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The School of Hard Rocks

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By Gary Krist,
whose most recent novel is "Chaos Theory"
Wednesday, February 27, 2002; Page C04


By Tobias Hill

Picador USA. 396 pp. $25

"Every lost treasure has its own believers," writes Katharine Sterne, the narrator of Tobias Hill's absorbing new novel, "The Love of Stones." And certainly Katharine should know. A freelance jewel trader from London, she has spent much of her adult life faithfully hunting for just such a lost treasure -- the Three Brethren, a precious ornamental clasp commissioned in the early 15th century by Duke John the Fearless of Burgundy. Composed of three balas rubies and four pearls clustered around a pyramid-shaped diamond, the clasp was twice part of the crown jewels of Britain before disappearing in early Victorian times. Katharine is convinced that the clasp still exists and is determined to find it for herself. "Inside me there was a love waiting to happen," she writes in her notebooks, attempting to explain her fixation, "and eventually, the jewel was what it happened to."

But we all know about the course of true love, and Katharine's search for the Brethren takes her on a convoluted and sometimes dangerous journey from Istanbul to eastern Turkey to London, Tokyo and beyond. Her quest provides "The Love of Stones" with a compelling narrative framework, lending it something of the urgent readability of a detective story. Like the elaborate jewel at its heart, however, the novel consists of several disparate elements placed in careful balance. Thus, Hill sets off the modern plot with episodes from the jewel's 600-year history -- most prominently, a story involving brothers Salman and Daniel Levy, 19th-century Iraqi Jews who played a role in reconstructing the Brethren in England after the clasp had been broken apart and sold off in pieces.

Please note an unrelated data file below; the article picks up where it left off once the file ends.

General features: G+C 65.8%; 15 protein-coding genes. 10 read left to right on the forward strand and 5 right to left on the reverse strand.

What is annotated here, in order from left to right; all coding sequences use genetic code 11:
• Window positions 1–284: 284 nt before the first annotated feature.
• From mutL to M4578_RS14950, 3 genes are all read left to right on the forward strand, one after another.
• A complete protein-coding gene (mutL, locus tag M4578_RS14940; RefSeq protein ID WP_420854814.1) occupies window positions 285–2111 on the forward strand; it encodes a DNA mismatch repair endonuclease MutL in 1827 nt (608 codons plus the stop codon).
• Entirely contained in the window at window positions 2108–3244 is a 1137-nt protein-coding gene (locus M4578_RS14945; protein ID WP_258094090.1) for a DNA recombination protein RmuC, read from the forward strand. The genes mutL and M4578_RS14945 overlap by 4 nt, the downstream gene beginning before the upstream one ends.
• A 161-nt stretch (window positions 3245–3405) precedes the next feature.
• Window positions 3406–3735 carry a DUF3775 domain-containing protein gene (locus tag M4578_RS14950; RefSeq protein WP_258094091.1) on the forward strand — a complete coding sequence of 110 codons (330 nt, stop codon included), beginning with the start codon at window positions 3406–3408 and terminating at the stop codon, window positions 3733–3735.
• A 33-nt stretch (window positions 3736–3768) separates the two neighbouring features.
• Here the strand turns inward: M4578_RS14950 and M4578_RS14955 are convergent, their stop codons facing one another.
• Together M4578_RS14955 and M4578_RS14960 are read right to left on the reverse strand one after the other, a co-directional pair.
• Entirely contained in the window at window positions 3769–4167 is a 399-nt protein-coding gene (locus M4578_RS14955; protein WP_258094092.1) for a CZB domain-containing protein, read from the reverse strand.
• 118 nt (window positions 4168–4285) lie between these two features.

How Hill brings together these two temporally distant strands of plot, resolving both with one stroke in the novel's last chapter, is one of the more ingenious surprises in this cunningly designed book. But the connections between Katharine and the Levys -- and among all who ever owned or coveted the Brethren over the years -- run deeper than mere geography and circumstance. The jewel's true devotees have all shared the uniquely corrosive love of the book's title, a grim, obsessive desire that inevitably seems to place its victims at a distance from the warmth of human engagement. As Katharine's estranged sister writes to her, "The jewel is an addiction. Addiction is a disease. . . . This search isn't a life, it's more like a way of losing life." The love of stones, in other words, is the cold passion for things -- for power, for money, for beauty in its most abstract form. It is the alienating and ultimately futile love of something that cannot love back.

Writing with impressive vividness and precision, Hill lets the contrasting elements of his novel fold and unfold gracefully, like the pliable sheets of an origami box (things that turn "back on themselves" are recurring images in the book). His powers of description are striking, and he uses them to good effect in his depictions of the book's unabashedly exotic locales: "The mucky streets have been swallowed up in a bazaar of technicolour plastic buckets, clotted cream, slats of honey. Crates of grapes, sacks of sumac. A fishmonger waits behind plates of Tigris carp, a smith mends an adze in shafts of blowtorched sunlight." And while the plot occasionally shows the fingerprints of an over-manipulative author -- certain lucky breaks in Katharine's search, for instance, seem far too convenient to be believed -- this is a defect easily overlooked given the complexity of Hill's narrative scheme. Novels, after all, are never flawless, and like gems are often more interesting for their minor blemishes.

A potentially more serious problem is Katharine herself, who may strike some readers as too aloof and opaque to serve as the presiding consciousness of a long novel like this one. But there is ample justification for her remoteness. As a casualty of the love of stones, Katharine is by necessity an incomplete character; her emotional aridity is part of the point. And by the end of the book, she does begin to change, discovering a more appropriate object of passion. Admittedly, she loses this new love almost as soon as she finds him, occasioning yet another search for lost treasure. But at least this time, Katharine's quarry has a human face: "My life swings on its turning point," she writes on the book's final page. "I am looking for something. Looking for someone. A love out of stones."

© 2002 The Washington Post Company